Dig Your Roots is the followup to Florida Georgia Line’s 2014 album Anything Goes. That album was a smash and I think this one will be too, because people buy this solely because it’s a country album and not for its quality. This album is atrocious. To start “Smooth” is far too familiar to every other filler song on any of their albums. As a title track “Dig Your Roots” is a mess and I hope they found those roots deep down because while we’re putting the dirt pack let us all assure you bury this dumpster fire of a song with it. I have to wonder what the thought process was behind “Life is a Honeymoon” fire off the island feel and reference to “cervezas” is just weird. Dragging Ziggy Marley into this garbage track is inexcusable and the song has no idea what it’s identity is.
The single, “H.O.L.Y.”, is perhaps musically the simplest of tracks, but it’s fine. Sure, it is cheesy and overly sentimental, but hey, it’s better than literally every other song on this album. With “Island” the band can’t seem to break theme and stick to allegorizing the women they love. This time there on an island instead of the moon. The metaphor doesn’t really matter and neither does this song. Tim McGraw joins the party for “May We All” which is so riddled with cliches that I really don’t know what to say, other than to apologize to all of you reading this for placing the video in this review.
“Summerland” is your standard mash of Tyler Hubbard’s singing with weird auto-tune on top. Par for the course here really. An uninteresting chorus does lead to a pretty good steel pedal section 2 thirds of the way through. Brian Kelley takes over lead vocals on “Lifer” which seems less like a country and a more desperate ploy to be cool. Kelley croons about George Strait, but Florida Georgia Line are no products of that living legent. So with “Good Girl, Bad Boy” we get a very plain story about a girl, dirt road…err sorry gravel road (because that makes it different you know) and some sort of automobile. She may be so good but this song is certainly one bad boy, a very bad awful boy. “Wish You Were On It” is just a terrible song. It features a strange time signature and really odd pacing on top of that.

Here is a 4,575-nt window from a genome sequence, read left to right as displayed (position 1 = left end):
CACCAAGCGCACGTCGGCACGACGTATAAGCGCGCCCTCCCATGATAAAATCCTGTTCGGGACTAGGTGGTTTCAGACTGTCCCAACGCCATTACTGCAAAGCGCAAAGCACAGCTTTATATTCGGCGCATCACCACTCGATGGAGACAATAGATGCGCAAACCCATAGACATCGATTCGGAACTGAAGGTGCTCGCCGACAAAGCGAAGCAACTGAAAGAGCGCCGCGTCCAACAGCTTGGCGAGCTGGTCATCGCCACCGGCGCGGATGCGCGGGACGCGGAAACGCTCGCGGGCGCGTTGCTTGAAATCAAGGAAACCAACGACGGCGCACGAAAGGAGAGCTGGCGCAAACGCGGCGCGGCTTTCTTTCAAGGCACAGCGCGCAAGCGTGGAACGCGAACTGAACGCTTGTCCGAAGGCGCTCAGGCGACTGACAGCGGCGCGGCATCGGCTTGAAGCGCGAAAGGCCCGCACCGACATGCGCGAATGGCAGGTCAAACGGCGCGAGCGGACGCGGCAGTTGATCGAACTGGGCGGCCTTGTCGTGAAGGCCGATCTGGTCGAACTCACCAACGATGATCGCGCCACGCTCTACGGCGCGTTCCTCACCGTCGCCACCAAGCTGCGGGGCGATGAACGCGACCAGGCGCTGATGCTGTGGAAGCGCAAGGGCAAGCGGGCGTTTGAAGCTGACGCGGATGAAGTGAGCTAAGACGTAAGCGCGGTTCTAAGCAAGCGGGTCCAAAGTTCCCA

You know what this album really needs? If you guessed an appearance from the Backstreet Boys, you’re right. While “God, You’re Mama and Me” is a decent country song, it’s a fairly good showing for the Backstreet Boys. The song features guitars and actual instruments underneath a basic boy band beat. It’s also very obvious that Brian Litrell is a much better singer than either member of Florida Georgia Line. Even if they only amounted to a cameo, the Backstreet Boys’ apprearence broke up the monotony.
You can practically play a drinking game out of how often this band mentions candles or angels in their lyrics. If you do, by the time you hit “Music is Healing”, you’re going to be hammered. The next track “While He’s Still Around” tries to play to my own sympathies – my father passed in 2011 and it crushed me – and it does not work. This is normally the sort of thing that would hit me emotionally but here, it feels lost in a drunken haze.
“Grow Old” wants to be the next great country ballad, and break the band’s “bro-country” label, but it doesn’t work. They should leave the ballads to Tim McGraw and Brad Paisley. “Heatwave” is a garbage closer. Someone should have called B.O.B. about the bridge of the song, because it’s way too reminiscent to “Airplanes” for comfort.
Florida Georgia Line tried to make something of themselves on Dig Your Roots, but it winds up being a terrible album. The band goes in too deep and too heavy on ballad, and it winds up flat and cheesy. Kelly and Hubbard should stick to the songs about girls, beer and cars. It suits them better than this.